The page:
Freezing temperatures push Asian gas prices to new records
By Jessica Jaganathan SINGAPORE (Reuters) - Freezing temperatures across Asia and Europe are driving liquefied natural gas (LNG) prices to record highs and pushing up wider gas prices as buyers grapple with shrinking inventories and a shortage of tankers. But with a milder weather forecast, prices may peak soon as demand for heating fuel diminishes, traders and analysts said. S&P Global Platts' Japan-Korea-Marker (JKM), a reference point for Asian spot LNG prices, rose to $28.221 per million British thermal units (mmBtu) on Monday for a cargo to be delivered in February
By Jessica Jaganathan
SINGAPORE (Reuters) - Freezing temperatures across Asia and Europe are driving liquefied natural gas (LNG) prices to record highs and pushing up wider gas prices as buyers grapple with shrinking inventories and a shortage of tankers.
But with a milder weather forecast, prices may peak soon as demand for heating fuel diminishes, traders and analysts said.
S&P Global Platts' Japan-Korea-Marker (JKM), a reference point for Asian spot LNG prices, rose to $28.221 per million British thermal units (mmBtu) on Monday for a cargo to be delivered in February. At least one Japanese utility paid over $30 per mmBtu for a cargo for late January delivery, traders said.
On Tuesday, commodity trader Trafigura bought a 3.2 trillion British thermal unit (TBtu) cargo for delivery in mid-February from Total Gas and Power Asia at $39.30 per mmBtu, data from Platts showed.
This is worth nearly $130 million, about 11% more than a cargo for 2 million barrels of oil, based on current prices, Reuters calculations show.
Spot Asian LNG prices have led the energy complex, gaining more than 1,000% since touching a record low below $2 per mmBtu in May during lockdowns to stem the spread of the coronavirus.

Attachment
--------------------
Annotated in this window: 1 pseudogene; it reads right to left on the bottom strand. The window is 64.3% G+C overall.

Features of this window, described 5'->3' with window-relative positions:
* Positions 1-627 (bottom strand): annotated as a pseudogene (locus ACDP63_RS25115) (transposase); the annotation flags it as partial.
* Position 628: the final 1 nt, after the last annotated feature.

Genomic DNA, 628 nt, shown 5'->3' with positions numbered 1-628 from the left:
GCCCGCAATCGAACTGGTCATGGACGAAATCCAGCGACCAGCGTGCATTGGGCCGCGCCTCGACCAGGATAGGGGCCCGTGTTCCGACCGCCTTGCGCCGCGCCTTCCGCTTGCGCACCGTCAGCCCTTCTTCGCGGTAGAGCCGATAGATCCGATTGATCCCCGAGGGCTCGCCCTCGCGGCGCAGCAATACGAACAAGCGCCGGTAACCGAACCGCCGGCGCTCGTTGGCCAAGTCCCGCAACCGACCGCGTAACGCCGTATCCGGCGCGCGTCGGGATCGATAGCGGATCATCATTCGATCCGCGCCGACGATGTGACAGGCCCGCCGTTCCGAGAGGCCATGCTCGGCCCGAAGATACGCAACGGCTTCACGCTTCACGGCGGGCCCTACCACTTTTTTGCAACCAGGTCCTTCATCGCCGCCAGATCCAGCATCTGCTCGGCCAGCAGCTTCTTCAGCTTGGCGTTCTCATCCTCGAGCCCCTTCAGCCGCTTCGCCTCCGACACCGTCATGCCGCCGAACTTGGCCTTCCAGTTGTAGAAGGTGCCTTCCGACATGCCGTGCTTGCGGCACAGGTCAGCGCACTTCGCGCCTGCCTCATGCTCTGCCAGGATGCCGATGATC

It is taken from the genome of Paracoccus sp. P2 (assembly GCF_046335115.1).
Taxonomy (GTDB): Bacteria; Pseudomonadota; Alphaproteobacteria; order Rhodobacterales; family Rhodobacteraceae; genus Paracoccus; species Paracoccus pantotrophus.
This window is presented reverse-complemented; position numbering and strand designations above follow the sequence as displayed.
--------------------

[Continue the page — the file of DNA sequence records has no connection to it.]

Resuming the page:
"Supply is super tight in the prompt months and inventory levels are quite low in many places," a Singapore-based LNG trader said. "But, as the weather gets mild and supply gradually returns, the situation might improve."
Temperatures are expected to rise to above average in Tokyo, Beijing, Seoul and Shanghai over the next few weeks, weather data from Refinitiv Eikon showed.
GAS PRICES DRIVEN UP
High Asian LNG prices have dragged the whole natural gas complex higher.
Dutch gas prices traded at the TTF hub, the European benchmark, rose to near three-year highs on Tuesday as LNG cargoes were re-routed to Asia and as speculative buying increased. [NG/GB]
On Tuesday, the month-ahead TTF price hit 28.55 euros per megawatt hour, or about $7.8/mmBtu, its highest level since the fourth quarter of 2018.
Given the premium in the Asian LNG market compared to Europe, spot cargoes were more likely to flow to Asia rather than Europe, analysts at ING Research said.
U.S. natural gas futures on Tuesday rose to a six-week high.
Analysts at Goldman Sachs said there were 10 U.S. cargo loading cancellations for February but they expect U.S. LNG exports to remain near capacity throughout the year.
"The spread between Asian LNG prices and Henry Hub in the U.S. is wider than $17/mmBtu, suggesting very little chance of seeing further cancellations anytime soon, in fact a spread of that level should see LNG plants in the U.S maximising throughput," added analysts at ING Research.
Supply also appears to be increasing with Shell resuming cargo loadings from its Prelude floating facility in Australia after it was offline for nearly a year, and with increased loadings from Qatar, Russia and the United States, shiptracking data from Eikon showed.
Still, limited LNG tanker availability may keep spot LNG prices elevated, traders said.
LNG tanker rates have more than doubled from a month ago, with the daily charter rate for shipping LNG in the Atlantic basin hitting a record $322,500 as of last Friday, said Tim Mendelssohn, managing director at Spark Commodities.
(Reporting by Jessica Jaganathan; Additional reporting by Nina Chestney in London and Scott DiSavino; Editing by Kirsten Donovan, Edmund Blair and Jonathan Oatis)
This story has not been edited by Firstpost staff and is generated by auto-feed.
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